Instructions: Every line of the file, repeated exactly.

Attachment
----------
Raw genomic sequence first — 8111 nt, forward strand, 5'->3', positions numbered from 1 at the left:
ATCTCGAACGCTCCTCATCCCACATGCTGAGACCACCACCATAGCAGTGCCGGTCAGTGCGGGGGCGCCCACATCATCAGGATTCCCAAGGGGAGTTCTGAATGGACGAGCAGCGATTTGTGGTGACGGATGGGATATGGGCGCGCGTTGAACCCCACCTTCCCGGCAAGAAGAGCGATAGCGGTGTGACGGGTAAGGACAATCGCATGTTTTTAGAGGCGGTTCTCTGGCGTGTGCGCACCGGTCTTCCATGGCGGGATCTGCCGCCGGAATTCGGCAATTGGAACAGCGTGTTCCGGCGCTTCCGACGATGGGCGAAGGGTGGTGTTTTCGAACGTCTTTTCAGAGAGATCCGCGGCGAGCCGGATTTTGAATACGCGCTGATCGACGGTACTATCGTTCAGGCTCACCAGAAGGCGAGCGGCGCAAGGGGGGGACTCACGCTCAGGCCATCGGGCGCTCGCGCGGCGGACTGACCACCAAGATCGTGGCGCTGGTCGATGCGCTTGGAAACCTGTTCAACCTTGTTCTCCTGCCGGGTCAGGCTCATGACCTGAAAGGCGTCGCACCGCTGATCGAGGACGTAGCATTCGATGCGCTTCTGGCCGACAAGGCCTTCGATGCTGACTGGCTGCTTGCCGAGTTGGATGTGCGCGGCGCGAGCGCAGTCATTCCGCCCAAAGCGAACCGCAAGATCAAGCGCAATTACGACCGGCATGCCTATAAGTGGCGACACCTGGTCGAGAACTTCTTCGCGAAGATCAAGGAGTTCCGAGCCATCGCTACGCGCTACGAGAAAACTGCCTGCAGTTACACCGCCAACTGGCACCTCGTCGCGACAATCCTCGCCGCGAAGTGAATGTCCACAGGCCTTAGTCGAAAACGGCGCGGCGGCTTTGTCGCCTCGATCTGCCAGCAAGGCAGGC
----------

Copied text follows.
Raw genomic sequence first — 8111 nt, forward strand, 5'->3', positions numbered from 1 at the left:
ATCTCGAACGCTCCTCATCCCACATGCTGAGACCACCACCATAGCAGTGCCGGTCAGTGCGGGGGCGCCCACATCATCAGGATTCCCAAGGGGAGTTCTGAATGGACGAGCAGCGATTTGTGGTGACGGATGGGATATGGGCGCGCGTTGAACCCCACCTTCCCGGCAAGAAGAGCGATAGCGGTGTGACGGGTAAGGACAATCGCATGTTTTTAGAGGCGGTTCTCTGGCGTGTGCGCACCGGTCTTCCATGGCGGGATCTGCCGCCGGAATTCGGCAATTGGAACAGCGTGTTCCGGCGCTTCCGACGATGGGCGAAGGGTGGTGTTTTCGAACGTCTTTTCAGAGAGATCCGCGGCGAGCCGGATTTTGAATACGCGCTGATCGACGGTACTATCGTTCAGGCTCACCAGAAGGCGAGCGGCGCAAGGGGGGGACTCACGCTCAGGCCATCGGGCGCTCGCGCGGCGGACTGACCACCAAGATCGTGGCGCTGGTCGATGCGCTTGGAAACCTGTTCAACCTTGTTCTCCTGCCGGGTCAGGCTCATGACCTGAAAGGCGTCGCACCGCTGATCGAGGACGTAGCATTCGATGCGCTTCTGGCCGACAAGGCCTTCGATGCTGACTGGCTGCTTGCCGAGTTGGATGTGCGCGGCGCGAGCGCAGTCATTCCGCCCAAAGCGAACCGCAAGATCAAGCGCAATTACGACCGGCATGCCTATAAGTGGCGACACCTGGTCGAGAACTTCTTCGCGAAGATCAAGGAGTTCCGAGCCATCGCTACGCGCTACGAGAAAACTGCCTGCAGTTACACCGCCAACTGGCACCTCGTCGCGACAATCCTCGCCGCGAAGTGAATGTCCACAGGCCTTAGTCGAAAACGGCGCGGCGGCTTTGTCGCCTCGATCTGCCAGCAAGGCAGGC